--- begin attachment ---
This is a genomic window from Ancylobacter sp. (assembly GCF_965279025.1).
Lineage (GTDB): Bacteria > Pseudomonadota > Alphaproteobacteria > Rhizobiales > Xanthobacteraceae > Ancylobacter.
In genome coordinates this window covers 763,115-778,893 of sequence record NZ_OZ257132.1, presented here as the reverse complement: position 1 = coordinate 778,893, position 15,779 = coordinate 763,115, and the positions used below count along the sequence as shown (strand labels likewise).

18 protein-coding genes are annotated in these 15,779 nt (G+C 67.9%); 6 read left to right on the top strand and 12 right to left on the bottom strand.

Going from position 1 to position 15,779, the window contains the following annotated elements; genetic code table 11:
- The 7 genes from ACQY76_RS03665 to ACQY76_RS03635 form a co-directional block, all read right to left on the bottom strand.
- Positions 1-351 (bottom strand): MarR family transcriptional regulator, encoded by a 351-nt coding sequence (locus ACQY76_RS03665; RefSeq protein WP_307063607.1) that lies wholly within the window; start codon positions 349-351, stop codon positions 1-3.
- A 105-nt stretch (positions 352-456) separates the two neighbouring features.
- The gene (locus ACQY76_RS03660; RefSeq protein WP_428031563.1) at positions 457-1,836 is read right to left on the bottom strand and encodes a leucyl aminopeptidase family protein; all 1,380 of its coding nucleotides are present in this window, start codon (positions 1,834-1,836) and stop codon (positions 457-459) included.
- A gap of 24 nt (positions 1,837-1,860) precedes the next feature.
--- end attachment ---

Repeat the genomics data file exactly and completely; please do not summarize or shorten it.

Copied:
This is a genomic window from Ancylobacter sp. (assembly GCF_965279025.1).
Lineage (GTDB): Bacteria > Pseudomonadota > Alphaproteobacteria > Rhizobiales > Xanthobacteraceae > Ancylobacter.
In genome coordinates this window covers 763,115-778,893 of sequence record NZ_OZ257132.1, presented here as the reverse complement: position 1 = coordinate 778,893, position 15,779 = coordinate 763,115, and the positions used below count along the sequence as shown (strand labels likewise).

18 protein-coding genes are annotated in these 15,779 nt (G+C 67.9%); 6 read left to right on the top strand and 12 right to left on the bottom strand.

Going from position 1 to position 15,779, the window contains the following annotated elements; genetic code table 11:
- The 7 genes from ACQY76_RS03665 to ACQY76_RS03635 form a co-directional block, all read right to left on the bottom strand.
- Positions 1-351 (bottom strand): MarR family transcriptional regulator, encoded by a 351-nt coding sequence (locus ACQY76_RS03665; RefSeq protein WP_307063607.1) that lies wholly within the window; start codon positions 349-351, stop codon positions 1-3.
- A 105-nt stretch (positions 352-456) separates the two neighbouring features.
- The gene (locus ACQY76_RS03660; RefSeq protein WP_428031563.1) at positions 457-1,836 is read right to left on the bottom strand and encodes a leucyl aminopeptidase family protein; all 1,380 of its coding nucleotides are present in this window, start codon (positions 1,834-1,836) and stop codon (positions 457-459) included.
- A gap of 24 nt (positions 1,837-1,860) precedes the next feature.